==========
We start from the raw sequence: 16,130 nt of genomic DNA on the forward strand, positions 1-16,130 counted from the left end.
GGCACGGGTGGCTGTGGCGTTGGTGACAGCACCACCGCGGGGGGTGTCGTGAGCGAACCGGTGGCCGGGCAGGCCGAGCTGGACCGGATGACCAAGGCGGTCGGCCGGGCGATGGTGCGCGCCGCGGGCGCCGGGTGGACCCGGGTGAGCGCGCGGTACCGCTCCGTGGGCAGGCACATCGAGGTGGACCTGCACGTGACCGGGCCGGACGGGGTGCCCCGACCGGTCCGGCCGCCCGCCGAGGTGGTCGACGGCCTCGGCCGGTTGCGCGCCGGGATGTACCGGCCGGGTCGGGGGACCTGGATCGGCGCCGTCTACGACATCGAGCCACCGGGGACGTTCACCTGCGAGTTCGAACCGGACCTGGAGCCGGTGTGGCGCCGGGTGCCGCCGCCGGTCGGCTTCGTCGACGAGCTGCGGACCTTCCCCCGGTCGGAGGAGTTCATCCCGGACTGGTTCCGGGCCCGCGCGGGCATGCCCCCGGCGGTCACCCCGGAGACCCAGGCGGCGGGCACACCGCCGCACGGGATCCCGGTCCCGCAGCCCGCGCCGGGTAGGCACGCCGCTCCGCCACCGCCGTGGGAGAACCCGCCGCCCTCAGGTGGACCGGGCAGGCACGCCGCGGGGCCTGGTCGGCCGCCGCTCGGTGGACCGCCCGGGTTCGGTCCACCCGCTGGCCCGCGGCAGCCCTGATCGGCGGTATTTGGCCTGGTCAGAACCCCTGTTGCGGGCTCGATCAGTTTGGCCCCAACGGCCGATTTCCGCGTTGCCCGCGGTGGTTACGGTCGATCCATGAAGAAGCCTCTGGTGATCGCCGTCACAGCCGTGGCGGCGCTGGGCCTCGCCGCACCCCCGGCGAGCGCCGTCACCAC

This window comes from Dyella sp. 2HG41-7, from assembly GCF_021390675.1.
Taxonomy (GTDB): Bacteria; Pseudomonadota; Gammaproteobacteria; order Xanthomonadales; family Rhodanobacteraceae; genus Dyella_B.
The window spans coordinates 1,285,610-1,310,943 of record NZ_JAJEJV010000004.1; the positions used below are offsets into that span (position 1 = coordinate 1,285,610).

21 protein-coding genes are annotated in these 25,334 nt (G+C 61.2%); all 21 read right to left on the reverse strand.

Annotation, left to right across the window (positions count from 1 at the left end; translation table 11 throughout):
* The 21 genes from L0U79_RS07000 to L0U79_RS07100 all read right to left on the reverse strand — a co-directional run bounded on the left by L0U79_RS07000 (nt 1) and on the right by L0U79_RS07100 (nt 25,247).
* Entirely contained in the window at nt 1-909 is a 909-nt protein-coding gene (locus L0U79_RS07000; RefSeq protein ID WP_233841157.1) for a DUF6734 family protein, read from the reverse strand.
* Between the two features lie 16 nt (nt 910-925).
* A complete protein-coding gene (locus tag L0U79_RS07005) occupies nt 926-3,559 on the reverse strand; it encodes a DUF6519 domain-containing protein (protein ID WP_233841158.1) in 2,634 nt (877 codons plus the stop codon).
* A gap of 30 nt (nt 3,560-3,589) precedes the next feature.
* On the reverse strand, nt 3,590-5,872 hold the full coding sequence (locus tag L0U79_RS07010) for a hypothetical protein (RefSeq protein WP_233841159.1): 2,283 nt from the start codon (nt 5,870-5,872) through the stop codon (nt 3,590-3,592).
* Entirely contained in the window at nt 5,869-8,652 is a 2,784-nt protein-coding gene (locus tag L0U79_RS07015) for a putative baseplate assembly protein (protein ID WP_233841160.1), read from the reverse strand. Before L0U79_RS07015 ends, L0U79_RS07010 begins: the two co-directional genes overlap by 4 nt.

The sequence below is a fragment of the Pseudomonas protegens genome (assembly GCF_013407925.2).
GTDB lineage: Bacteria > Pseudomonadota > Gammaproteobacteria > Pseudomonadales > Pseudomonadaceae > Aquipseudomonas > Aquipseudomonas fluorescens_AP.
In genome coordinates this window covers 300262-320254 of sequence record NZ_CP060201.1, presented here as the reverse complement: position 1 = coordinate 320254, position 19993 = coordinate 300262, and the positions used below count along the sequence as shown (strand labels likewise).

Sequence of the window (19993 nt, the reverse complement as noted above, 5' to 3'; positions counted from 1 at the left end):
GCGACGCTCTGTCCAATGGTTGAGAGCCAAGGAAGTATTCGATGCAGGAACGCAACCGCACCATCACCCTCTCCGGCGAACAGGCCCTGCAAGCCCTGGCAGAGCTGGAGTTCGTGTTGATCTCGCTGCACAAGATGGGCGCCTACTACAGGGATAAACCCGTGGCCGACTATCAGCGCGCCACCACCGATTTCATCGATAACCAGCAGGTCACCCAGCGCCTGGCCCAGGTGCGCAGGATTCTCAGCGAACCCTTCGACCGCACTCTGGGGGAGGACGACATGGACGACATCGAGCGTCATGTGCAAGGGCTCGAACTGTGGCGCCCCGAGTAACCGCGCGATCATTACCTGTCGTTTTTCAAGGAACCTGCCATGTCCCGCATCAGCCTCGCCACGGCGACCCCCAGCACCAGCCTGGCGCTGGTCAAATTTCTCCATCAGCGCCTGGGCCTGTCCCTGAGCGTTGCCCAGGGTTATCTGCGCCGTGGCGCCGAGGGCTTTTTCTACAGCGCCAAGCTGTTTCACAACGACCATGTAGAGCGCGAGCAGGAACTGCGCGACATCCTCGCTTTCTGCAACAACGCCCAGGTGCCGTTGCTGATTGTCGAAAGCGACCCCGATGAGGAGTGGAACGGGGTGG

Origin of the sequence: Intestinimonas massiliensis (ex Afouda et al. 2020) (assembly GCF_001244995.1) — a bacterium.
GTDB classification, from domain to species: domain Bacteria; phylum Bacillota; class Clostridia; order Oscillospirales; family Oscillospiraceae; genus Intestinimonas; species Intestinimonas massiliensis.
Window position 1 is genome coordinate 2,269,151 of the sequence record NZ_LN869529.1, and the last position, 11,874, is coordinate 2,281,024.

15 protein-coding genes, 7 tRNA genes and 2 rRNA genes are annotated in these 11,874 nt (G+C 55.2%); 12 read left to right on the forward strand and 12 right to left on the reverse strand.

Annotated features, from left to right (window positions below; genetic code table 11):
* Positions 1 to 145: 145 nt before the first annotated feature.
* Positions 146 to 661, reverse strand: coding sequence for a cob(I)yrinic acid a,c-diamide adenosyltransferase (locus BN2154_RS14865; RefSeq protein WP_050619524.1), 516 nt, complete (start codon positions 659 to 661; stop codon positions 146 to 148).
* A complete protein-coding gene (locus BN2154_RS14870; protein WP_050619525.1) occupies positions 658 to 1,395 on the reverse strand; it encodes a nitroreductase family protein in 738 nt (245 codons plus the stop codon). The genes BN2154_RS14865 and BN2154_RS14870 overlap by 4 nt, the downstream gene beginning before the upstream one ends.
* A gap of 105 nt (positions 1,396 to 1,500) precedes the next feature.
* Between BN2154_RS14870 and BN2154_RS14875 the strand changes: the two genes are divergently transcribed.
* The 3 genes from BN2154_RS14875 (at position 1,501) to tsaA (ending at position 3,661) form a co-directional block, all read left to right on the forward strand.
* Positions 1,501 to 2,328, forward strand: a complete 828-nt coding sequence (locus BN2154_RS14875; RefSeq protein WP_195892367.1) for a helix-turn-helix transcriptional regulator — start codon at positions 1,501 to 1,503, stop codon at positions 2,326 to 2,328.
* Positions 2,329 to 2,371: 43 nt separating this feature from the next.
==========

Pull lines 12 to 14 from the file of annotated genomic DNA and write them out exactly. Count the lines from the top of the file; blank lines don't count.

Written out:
* A gap of 30 nt (nt 3,560-3,589) precedes the next feature.
* On the reverse strand, nt 3,590-5,872 hold the full coding sequence (locus tag L0U79_RS07010) for a hypothetical protein (RefSeq protein WP_233841159.1): 2,283 nt from the start codon (nt 5,870-5,872) through the stop codon (nt 3,590-3,592).
* Entirely contained in the window at nt 5,869-8,652 is a 2,784-nt protein-coding gene (locus tag L0U79_RS07015) for a putative baseplate assembly protein (protein ID WP_233841160.1), read from the reverse strand. Before L0U79_RS07015 ends, L0U79_RS07010 begins: the two co-directional genes overlap by 4 nt.